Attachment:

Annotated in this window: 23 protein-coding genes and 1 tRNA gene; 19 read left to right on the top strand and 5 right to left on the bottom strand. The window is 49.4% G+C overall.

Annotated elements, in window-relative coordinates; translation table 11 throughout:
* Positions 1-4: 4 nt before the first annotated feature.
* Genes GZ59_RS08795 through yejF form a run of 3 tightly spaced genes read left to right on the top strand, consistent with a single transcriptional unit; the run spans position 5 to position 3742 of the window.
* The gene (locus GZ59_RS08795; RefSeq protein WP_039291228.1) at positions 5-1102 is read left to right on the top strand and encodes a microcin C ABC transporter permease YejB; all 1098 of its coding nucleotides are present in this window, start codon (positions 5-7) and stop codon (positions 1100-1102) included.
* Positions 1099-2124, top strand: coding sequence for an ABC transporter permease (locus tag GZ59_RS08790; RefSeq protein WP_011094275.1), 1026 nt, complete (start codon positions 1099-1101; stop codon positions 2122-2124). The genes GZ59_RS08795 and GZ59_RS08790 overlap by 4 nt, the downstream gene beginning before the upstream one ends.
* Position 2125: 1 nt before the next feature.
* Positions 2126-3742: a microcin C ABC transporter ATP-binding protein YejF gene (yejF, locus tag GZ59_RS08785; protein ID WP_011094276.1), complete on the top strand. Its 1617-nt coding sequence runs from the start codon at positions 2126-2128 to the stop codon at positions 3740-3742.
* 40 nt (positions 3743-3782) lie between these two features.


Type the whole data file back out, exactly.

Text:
Annotated in this window: 23 protein-coding genes and 1 tRNA gene; 19 read left to right on the top strand and 5 right to left on the bottom strand. The window is 49.4% G+C overall.

Annotated elements, in window-relative coordinates; translation table 11 throughout:
* Positions 1-4: 4 nt before the first annotated feature.
* Genes GZ59_RS08795 through yejF form a run of 3 tightly spaced genes read left to right on the top strand, consistent with a single transcriptional unit; the run spans position 5 to position 3742 of the window.
* The gene (locus GZ59_RS08795; RefSeq protein WP_039291228.1) at positions 5-1102 is read left to right on the top strand and encodes a microcin C ABC transporter permease YejB; all 1098 of its coding nucleotides are present in this window, start codon (positions 5-7) and stop codon (positions 1100-1102) included.
* Positions 1099-2124, top strand: coding sequence for an ABC transporter permease (locus tag GZ59_RS08790; RefSeq protein WP_011094275.1), 1026 nt, complete (start codon positions 1099-1101; stop codon positions 2122-2124). The genes GZ59_RS08795 and GZ59_RS08790 overlap by 4 nt, the downstream gene beginning before the upstream one ends.
* Position 2125: 1 nt before the next feature.
* Positions 2126-3742: a microcin C ABC transporter ATP-binding protein YejF gene (yejF, locus tag GZ59_RS08785; protein ID WP_011094276.1), complete on the top strand. Its 1617-nt coding sequence runs from the start codon at positions 2126-2128 to the stop codon at positions 3740-3742.
* 40 nt (positions 3743-3782) lie between these two features.